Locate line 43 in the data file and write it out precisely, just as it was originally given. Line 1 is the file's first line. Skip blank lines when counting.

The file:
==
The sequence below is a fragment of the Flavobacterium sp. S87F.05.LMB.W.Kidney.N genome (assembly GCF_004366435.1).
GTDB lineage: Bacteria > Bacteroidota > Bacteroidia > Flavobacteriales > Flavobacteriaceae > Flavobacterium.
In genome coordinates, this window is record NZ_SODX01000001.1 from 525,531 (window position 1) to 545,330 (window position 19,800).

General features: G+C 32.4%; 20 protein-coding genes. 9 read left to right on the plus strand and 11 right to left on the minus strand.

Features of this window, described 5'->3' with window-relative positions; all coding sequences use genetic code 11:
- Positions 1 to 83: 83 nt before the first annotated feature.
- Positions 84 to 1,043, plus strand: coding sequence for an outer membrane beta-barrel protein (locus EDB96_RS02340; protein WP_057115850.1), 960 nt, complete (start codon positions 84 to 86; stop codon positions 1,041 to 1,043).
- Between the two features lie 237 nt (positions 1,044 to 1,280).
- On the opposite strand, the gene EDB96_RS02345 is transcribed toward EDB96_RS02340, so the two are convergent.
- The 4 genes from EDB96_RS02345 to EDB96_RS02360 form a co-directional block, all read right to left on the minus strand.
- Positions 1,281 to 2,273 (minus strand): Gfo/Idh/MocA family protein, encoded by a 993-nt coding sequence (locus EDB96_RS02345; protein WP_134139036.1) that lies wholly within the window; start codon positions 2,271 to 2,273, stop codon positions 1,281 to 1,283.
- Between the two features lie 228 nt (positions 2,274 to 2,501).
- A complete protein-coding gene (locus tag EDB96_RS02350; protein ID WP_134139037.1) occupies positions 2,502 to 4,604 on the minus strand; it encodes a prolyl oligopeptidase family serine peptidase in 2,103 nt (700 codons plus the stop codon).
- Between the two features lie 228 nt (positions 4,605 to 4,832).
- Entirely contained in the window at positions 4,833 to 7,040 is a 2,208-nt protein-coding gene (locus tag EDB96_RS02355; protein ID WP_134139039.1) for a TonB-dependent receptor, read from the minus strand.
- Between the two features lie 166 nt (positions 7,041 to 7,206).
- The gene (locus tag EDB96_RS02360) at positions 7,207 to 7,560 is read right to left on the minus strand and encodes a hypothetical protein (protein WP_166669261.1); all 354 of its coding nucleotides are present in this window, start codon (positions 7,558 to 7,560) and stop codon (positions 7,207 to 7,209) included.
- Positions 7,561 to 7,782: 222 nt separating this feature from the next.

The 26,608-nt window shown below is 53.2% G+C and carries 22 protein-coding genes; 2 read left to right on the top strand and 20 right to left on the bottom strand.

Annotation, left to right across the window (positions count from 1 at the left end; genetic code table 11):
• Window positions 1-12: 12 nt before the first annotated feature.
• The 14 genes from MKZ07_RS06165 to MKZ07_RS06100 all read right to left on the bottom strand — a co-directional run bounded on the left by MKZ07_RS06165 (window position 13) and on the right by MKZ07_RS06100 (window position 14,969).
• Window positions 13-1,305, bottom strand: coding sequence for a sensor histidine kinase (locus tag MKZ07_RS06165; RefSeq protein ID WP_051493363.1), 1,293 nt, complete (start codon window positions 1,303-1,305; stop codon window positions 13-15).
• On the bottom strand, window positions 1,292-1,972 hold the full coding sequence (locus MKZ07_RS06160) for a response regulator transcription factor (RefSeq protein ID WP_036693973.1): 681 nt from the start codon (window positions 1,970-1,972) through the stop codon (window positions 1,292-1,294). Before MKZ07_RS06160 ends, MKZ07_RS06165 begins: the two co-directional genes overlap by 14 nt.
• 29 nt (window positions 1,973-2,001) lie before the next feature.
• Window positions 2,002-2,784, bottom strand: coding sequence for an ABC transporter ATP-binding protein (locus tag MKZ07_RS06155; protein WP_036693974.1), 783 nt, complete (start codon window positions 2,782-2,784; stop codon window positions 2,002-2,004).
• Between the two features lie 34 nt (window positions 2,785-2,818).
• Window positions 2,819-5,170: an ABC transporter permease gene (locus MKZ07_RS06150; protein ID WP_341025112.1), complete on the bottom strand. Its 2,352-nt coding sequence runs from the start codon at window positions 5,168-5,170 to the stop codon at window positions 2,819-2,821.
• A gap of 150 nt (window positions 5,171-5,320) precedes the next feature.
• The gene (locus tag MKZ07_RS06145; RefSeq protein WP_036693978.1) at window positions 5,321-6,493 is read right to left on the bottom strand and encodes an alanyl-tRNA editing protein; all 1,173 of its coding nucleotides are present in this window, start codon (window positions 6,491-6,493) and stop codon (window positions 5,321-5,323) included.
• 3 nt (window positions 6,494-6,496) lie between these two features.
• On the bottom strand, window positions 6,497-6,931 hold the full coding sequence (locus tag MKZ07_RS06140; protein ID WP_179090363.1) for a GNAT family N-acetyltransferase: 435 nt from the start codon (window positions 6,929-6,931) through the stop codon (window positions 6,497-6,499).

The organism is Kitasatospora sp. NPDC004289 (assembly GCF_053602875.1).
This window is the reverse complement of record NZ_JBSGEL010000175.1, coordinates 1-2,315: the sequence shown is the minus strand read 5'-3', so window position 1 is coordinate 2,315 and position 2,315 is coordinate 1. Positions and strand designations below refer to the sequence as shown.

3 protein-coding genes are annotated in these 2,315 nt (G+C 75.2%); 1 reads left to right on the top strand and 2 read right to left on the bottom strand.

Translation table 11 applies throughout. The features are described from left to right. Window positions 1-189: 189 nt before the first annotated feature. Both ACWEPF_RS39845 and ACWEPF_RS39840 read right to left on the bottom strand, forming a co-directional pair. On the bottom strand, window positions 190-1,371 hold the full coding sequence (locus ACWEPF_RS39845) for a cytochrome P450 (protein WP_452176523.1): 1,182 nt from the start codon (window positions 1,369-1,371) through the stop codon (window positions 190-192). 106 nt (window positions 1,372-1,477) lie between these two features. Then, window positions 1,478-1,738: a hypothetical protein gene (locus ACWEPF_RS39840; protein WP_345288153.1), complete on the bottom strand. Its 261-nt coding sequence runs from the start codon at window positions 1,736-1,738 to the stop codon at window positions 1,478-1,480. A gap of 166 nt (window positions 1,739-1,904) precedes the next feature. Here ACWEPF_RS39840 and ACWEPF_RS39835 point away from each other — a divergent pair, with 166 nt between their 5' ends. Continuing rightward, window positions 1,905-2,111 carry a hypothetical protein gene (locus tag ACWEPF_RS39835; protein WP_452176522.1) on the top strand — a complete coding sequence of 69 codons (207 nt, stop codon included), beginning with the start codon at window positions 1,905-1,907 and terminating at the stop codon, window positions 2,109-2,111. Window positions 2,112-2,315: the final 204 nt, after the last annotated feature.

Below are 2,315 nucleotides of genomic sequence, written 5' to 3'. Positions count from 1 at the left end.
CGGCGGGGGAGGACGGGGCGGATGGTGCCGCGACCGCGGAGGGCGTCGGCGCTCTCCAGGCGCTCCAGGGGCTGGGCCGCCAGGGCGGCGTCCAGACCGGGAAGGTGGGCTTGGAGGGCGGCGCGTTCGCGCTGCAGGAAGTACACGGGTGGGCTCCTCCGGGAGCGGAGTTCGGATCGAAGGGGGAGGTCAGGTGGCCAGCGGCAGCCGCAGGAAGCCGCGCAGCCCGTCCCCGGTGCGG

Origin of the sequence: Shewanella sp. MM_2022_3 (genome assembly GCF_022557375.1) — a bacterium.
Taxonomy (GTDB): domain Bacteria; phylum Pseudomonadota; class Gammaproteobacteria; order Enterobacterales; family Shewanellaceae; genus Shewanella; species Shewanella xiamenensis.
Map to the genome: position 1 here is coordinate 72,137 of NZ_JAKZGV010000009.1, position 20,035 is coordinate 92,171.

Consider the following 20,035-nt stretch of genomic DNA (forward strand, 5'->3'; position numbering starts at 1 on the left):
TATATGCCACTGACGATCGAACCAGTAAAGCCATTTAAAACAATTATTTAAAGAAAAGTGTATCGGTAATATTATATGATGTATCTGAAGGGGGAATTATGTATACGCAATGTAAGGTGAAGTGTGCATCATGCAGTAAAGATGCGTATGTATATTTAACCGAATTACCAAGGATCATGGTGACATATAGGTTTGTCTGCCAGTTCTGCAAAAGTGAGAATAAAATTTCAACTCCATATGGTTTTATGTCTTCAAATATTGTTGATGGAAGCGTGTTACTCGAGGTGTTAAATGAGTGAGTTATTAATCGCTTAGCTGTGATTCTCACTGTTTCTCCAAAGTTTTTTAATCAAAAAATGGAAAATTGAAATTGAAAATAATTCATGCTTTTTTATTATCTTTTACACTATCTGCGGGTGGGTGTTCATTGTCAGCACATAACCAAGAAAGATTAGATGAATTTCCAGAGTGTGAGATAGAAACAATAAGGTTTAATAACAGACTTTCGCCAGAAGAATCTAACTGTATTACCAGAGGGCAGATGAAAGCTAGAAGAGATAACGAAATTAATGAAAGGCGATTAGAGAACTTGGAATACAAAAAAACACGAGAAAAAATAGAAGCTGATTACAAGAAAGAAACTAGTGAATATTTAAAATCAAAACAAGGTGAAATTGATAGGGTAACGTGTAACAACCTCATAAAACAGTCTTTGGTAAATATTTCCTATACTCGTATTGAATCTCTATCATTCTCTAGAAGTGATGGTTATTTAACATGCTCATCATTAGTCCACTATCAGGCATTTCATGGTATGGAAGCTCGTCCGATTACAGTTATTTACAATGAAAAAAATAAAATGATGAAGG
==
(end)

TATATGCCACTGACGATCGAACCAGTAAAGCCATTTAAAACAATTATTTAAAGAAAAGTGTATCGGTAATATTATATGATGTATCTGAAGGGGGAATTATGTATACGCAATGTAAGGTGAAGTGTGCATCATGCAGTAAAGATGCGTATGTATATTTAACCGAATTACCAAGGATCATGGTGACATATAGGTTTGTCTGCCAGTTCTGCAAAAGTGAGAATAAAATTTCAACTCCATATGGTTTTATGTCTTCAAATATTGTTGATGGAAGCGTGTTACTCGAGGTGTTAAATGAGTGAGTTATTAATCGCTTAGCTGTGATTCTCACTGTTTCTCCAAAGTTTTTTAATCAAAAAATGGAAAATTGAAATTGAAAATAATTCATGCTTTTTTATTATCTTTTACACTATCTGCGGGTGGGTGTTCATTGTCAGCACATAACCAAGAAAGATTAGATGAATTTCCAGAGTGTGAGATAGAAACAATAAGGTTTAATAACAGACTTTCGCCAGAAGAATCTAACTGTATTACCAGAGGGCAGATGAAAGCTAGAAGAGATAACGAAATTAATGAAAGGCGATTAGAGAACTTGGAATACAAAAAAACACGAGAAAAAATAGAAGCTGATTACAAGAAAGAAACTAGTGAATATTTAAAATCAAAACAAGGTGAAATTGATAGGGTAACGTGTAACAACCTCATAAAACAGTCTTTGGTAAATATTTCCTATACTCGTATTGAATCTCTATCATTCTCTAGAAGTGATGGTTATTTAACATGCTCATCATTAGTCCACTATCAGGCATTTCATGGTATGGAAGCTCGTCCGATTACAGTTATTTACAATGAAAAAAATAAAATGATGAAGG